IRANIAN PRESIDENT Hassan Rouhani walks down aircraft steps as he arrives at Kermanshah near the areas worst hit by the earthquake..
(photo credit: REUTERS)
This is not the first time the government in Tehran has gotten stuck responding to a natural disaster such as the earthquake that took hundreds of lives in western Iran on November 12.
As someone born after the Islamic Revolution, I can’t remember a natural disaster that didn’t cripple the government. Somehow, all the natural disasters end up being handled by the blankets, tents and food collected by the people.
And even there, the government hinders rather than aids: in the Bam earthquake of 2003 the international community sent $11.9 million in aid but the Iranian Red Crescent Society (IRCS) received only $1.9m. from the Iranian Foreign Ministry.
In Iran, the main cause of the skyrocketing death tolls is never the natural disasters themselves but the government’s mishandling of the situation and the lack of emergency relief.
Let’s be clear: Iran is not a poor country unable to provide relief. But of course it is about money.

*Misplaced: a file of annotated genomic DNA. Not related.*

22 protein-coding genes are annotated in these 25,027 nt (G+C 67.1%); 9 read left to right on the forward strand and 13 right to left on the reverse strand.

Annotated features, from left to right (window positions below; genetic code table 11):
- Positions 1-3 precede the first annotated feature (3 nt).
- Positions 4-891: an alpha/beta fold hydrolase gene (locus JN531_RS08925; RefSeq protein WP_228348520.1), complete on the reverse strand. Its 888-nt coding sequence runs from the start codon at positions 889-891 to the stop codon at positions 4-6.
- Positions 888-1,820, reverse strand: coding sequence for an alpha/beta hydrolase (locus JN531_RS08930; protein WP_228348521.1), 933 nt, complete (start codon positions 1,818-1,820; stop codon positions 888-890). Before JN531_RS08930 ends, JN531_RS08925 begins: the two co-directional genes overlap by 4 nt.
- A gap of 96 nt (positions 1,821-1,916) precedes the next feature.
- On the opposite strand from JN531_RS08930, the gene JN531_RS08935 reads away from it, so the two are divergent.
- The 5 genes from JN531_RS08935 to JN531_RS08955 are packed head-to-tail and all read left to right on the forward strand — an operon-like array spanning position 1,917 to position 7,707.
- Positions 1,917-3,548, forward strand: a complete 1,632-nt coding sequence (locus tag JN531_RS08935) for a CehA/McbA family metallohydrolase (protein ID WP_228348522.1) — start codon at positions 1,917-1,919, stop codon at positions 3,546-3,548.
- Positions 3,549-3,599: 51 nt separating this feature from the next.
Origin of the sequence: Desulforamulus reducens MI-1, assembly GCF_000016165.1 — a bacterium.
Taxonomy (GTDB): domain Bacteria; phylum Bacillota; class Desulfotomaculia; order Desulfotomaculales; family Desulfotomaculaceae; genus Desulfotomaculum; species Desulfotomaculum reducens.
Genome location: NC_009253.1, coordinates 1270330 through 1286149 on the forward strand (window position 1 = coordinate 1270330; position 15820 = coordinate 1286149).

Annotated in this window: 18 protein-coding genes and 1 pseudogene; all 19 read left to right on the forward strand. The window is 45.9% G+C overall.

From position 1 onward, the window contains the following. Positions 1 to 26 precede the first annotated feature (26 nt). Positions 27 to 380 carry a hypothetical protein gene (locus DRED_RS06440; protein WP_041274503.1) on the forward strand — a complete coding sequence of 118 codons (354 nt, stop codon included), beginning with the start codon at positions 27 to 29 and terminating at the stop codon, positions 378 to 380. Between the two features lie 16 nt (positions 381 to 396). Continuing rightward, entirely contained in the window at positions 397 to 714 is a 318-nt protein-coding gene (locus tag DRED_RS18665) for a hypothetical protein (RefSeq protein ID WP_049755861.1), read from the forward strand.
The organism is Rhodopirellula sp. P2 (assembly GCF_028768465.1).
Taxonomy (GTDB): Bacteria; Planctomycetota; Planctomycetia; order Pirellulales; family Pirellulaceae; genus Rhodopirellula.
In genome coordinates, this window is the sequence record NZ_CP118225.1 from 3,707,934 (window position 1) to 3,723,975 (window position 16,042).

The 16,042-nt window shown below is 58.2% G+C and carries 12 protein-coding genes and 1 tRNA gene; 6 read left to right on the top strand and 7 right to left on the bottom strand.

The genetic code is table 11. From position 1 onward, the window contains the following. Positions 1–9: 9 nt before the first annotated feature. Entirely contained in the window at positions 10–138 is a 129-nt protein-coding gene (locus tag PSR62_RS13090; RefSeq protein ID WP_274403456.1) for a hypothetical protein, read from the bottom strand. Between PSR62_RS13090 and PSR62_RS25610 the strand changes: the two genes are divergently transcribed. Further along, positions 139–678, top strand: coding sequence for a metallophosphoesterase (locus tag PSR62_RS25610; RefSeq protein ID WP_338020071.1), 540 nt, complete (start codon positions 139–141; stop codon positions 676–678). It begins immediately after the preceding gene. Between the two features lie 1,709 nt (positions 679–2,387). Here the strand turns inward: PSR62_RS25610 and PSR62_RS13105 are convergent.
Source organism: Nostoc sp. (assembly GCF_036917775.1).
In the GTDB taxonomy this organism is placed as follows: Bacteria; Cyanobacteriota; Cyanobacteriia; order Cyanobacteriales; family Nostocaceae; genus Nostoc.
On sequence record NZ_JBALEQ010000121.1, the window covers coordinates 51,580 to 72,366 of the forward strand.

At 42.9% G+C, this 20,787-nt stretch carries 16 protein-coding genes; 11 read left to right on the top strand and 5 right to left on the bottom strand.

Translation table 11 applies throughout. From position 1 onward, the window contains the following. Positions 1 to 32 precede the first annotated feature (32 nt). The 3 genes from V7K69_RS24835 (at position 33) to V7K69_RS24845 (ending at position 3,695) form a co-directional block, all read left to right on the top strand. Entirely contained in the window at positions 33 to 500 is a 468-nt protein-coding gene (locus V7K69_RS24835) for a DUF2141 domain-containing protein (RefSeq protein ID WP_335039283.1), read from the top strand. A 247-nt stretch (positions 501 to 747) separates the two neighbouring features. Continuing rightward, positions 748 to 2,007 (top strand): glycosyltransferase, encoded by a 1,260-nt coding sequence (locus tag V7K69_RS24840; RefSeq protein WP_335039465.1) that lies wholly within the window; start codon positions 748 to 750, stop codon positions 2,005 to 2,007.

To reduce the casualties caused by natural disasters, there are certain steps to be taken, both before and after disaster strikes.
Here are some of those steps:
The Education Ministry and the national media must play a major role in preparing citizens to be of more assistance to the first responders on the ground, such as medical teams.
The Interior Ministry can set aside funds for a goods reserve, for use in the first hours after the occurrence of the disaster.
The Transportation Ministry can train personnel to respond in such situations immediately and efficiently. Even military personnel can be useful only if they have received proper training.
All the above require money. Too much, some will argue – but is it truly impossible for Tehran to manage?
Since the 1979 revolution, the Islamic Republic of Iran has given millions of dollars in aid to terrorist organizations. For years, Iran had been giving an estimated $200m. a year to Hezbollah – and this amount was boosted to $800m. after the Joint Comprehensive Plan of Action (JCPOA) was signed with the US. Plus, Tehran has been giving up to $60m. a year to Hamas even though it refused to participate in the Syrian civil war as part of Syrian President Bashar Assad’s alliance.
This is all money that could have been used to save innocent lives inside Iran rather than taking innocent lives in the region.The author has worked as human rights observer and journalist in Colombia, Iraq and Greece. In the past three years he has been working with refugees in Greece. Born in Iranian Kurdistan, he was exiled and now lives in Norway. You can follow him on Twitter and Facebook, or email him at Ramyar.email@example.com.
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